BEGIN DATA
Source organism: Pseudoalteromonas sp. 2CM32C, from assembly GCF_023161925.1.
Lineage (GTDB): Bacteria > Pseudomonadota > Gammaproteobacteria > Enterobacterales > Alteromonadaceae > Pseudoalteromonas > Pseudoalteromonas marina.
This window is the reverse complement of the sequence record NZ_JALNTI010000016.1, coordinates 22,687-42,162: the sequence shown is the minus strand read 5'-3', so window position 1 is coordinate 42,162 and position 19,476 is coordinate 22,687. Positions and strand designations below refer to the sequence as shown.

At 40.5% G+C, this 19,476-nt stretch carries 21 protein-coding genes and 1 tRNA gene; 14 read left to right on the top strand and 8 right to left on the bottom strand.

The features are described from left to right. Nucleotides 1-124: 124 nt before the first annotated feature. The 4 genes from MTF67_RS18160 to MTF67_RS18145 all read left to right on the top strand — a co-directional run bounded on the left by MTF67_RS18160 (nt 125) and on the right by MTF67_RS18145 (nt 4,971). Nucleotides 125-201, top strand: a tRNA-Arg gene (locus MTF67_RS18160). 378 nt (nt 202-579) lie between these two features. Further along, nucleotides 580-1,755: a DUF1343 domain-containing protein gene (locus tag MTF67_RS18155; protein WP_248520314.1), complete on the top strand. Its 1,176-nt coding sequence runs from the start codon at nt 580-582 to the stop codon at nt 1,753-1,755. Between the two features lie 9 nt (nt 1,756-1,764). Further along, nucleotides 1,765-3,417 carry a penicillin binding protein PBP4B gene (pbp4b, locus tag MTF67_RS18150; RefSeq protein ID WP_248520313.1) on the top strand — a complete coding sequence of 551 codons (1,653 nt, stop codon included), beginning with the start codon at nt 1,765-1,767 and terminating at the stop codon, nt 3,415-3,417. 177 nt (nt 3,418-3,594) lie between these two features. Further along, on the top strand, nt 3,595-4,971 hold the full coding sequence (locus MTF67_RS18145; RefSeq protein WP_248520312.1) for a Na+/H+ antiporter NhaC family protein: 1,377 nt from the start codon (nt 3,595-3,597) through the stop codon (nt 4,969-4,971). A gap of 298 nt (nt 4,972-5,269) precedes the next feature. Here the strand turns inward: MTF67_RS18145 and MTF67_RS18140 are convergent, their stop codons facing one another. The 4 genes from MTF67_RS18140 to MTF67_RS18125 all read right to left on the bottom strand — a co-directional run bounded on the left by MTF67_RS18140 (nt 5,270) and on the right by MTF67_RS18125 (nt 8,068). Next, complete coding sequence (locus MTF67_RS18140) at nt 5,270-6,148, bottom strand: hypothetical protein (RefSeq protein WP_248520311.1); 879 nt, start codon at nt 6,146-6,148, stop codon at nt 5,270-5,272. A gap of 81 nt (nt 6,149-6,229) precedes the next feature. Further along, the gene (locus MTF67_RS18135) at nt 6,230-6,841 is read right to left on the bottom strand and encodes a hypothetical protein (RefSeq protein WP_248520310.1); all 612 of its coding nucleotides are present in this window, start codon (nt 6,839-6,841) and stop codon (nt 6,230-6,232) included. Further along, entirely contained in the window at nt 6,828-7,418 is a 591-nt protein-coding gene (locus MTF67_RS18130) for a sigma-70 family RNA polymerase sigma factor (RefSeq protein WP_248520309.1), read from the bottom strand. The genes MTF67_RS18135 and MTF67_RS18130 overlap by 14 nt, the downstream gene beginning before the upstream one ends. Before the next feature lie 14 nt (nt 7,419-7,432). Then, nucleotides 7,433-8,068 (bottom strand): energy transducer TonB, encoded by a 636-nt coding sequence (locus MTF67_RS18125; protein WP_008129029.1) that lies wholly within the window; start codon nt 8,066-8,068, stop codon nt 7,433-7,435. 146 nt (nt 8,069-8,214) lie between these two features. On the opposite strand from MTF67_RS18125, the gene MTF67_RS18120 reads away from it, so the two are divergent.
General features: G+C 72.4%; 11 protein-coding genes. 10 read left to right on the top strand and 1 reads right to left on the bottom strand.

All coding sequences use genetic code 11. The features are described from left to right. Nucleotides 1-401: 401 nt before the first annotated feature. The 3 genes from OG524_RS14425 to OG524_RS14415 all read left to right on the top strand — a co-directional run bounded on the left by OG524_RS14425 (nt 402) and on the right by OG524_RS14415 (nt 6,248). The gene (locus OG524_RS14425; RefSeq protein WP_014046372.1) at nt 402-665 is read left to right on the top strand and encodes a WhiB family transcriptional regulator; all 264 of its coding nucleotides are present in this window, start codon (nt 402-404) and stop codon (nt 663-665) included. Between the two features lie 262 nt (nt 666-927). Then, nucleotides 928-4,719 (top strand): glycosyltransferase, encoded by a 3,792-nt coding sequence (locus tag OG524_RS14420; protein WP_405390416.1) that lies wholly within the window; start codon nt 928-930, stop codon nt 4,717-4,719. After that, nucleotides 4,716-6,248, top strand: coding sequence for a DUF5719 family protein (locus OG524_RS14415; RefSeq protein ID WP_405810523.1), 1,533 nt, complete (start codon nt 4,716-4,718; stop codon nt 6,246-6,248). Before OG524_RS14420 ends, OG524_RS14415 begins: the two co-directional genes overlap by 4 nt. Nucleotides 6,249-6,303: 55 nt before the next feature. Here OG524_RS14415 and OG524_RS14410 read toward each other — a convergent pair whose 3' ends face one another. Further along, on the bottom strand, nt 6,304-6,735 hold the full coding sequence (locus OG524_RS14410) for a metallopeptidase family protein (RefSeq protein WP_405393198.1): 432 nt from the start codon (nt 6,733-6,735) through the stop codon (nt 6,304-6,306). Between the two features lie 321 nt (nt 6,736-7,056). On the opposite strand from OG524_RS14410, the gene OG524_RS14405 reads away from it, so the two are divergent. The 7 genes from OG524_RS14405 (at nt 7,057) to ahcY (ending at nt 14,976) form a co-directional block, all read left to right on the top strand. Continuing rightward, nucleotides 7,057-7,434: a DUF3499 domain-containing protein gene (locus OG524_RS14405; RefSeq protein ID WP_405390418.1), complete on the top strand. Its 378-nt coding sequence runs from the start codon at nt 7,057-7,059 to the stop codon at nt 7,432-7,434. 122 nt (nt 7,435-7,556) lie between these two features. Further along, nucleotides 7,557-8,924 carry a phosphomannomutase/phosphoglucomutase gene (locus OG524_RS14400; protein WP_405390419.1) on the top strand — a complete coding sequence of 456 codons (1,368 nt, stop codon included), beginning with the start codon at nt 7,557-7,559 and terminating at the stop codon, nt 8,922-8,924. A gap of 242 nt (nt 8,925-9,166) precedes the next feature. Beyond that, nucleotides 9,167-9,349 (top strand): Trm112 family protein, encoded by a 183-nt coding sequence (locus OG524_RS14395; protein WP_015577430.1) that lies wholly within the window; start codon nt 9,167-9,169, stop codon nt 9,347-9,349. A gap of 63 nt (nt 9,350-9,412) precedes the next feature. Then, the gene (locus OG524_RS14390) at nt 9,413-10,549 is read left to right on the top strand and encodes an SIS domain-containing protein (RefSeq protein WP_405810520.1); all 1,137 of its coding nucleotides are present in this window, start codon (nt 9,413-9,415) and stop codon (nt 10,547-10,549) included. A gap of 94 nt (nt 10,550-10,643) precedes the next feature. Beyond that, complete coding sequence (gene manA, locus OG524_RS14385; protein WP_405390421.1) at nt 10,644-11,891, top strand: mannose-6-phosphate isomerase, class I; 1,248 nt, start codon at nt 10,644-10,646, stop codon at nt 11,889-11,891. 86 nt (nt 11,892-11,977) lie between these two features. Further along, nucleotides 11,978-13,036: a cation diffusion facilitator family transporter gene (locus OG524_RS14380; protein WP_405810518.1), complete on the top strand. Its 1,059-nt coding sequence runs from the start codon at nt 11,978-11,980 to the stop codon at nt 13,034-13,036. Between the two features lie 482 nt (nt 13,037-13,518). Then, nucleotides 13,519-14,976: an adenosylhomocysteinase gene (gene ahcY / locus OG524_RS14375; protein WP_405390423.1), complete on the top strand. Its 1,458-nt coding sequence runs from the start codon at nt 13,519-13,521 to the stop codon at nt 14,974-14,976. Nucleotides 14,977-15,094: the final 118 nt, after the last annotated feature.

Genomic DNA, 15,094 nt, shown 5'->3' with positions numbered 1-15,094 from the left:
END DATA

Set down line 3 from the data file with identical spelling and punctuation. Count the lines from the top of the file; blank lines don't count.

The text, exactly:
This window is the reverse complement of the sequence record NZ_JALNTI010000016.1, coordinates 22,687-42,162: the sequence shown is the minus strand read 5'-3', so window position 1 is coordinate 42,162 and position 19,476 is coordinate 22,687. Positions and strand designations below refer to the sequence as shown.